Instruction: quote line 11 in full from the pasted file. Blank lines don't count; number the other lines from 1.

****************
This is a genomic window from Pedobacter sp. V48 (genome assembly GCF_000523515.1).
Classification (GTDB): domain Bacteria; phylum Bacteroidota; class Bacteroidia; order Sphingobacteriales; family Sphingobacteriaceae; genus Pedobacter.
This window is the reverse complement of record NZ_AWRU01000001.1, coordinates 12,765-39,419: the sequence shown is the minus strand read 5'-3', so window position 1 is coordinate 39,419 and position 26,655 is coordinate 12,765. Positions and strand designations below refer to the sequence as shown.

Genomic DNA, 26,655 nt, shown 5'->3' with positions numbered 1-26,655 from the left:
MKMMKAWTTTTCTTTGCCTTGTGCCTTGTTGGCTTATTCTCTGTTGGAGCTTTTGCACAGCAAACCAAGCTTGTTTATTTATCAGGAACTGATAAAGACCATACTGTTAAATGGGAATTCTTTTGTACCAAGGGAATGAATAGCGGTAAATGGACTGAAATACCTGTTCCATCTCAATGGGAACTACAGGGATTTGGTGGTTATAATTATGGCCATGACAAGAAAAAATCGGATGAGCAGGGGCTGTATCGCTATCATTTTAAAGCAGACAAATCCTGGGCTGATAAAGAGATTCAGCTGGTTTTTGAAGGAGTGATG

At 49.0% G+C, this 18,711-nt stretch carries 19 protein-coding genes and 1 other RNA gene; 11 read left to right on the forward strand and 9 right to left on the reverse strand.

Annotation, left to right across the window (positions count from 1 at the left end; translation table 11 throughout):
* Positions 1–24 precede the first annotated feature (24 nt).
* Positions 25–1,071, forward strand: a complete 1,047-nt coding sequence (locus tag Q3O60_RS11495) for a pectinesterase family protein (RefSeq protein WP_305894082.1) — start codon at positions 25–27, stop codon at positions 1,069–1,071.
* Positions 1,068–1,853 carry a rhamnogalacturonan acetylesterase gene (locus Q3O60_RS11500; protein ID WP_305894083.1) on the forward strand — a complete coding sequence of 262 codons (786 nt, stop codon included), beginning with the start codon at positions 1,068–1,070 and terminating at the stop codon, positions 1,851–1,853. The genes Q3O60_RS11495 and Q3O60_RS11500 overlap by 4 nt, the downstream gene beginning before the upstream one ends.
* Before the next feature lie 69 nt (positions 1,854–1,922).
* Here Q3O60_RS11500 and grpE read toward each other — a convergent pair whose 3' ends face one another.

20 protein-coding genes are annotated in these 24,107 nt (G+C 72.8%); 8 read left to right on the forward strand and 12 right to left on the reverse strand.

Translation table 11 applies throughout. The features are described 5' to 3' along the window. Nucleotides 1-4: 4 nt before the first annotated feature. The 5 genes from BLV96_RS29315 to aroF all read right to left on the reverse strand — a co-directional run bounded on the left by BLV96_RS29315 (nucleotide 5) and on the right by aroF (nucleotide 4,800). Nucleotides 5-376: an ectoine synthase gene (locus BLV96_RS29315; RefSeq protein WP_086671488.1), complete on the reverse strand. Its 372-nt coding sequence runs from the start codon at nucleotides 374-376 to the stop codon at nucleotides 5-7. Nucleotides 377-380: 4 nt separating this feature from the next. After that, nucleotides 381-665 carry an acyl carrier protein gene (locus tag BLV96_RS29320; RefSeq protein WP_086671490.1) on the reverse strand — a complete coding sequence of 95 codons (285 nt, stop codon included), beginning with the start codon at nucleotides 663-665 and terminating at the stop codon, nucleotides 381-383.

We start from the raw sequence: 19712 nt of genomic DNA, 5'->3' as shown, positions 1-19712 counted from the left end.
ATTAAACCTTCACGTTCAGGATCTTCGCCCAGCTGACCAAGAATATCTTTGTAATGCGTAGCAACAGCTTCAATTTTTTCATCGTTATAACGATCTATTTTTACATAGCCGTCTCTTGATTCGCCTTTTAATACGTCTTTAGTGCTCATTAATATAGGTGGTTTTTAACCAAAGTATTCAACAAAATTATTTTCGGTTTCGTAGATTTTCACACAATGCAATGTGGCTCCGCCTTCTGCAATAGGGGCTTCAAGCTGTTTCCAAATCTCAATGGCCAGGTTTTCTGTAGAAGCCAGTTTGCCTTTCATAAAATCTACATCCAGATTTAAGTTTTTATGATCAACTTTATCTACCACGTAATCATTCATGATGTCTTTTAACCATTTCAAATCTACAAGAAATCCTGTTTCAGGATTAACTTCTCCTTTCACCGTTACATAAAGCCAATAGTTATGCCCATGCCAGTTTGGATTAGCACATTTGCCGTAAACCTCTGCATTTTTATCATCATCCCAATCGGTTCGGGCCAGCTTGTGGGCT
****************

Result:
* Before the next feature lie 69 nt (positions 1,854–1,922).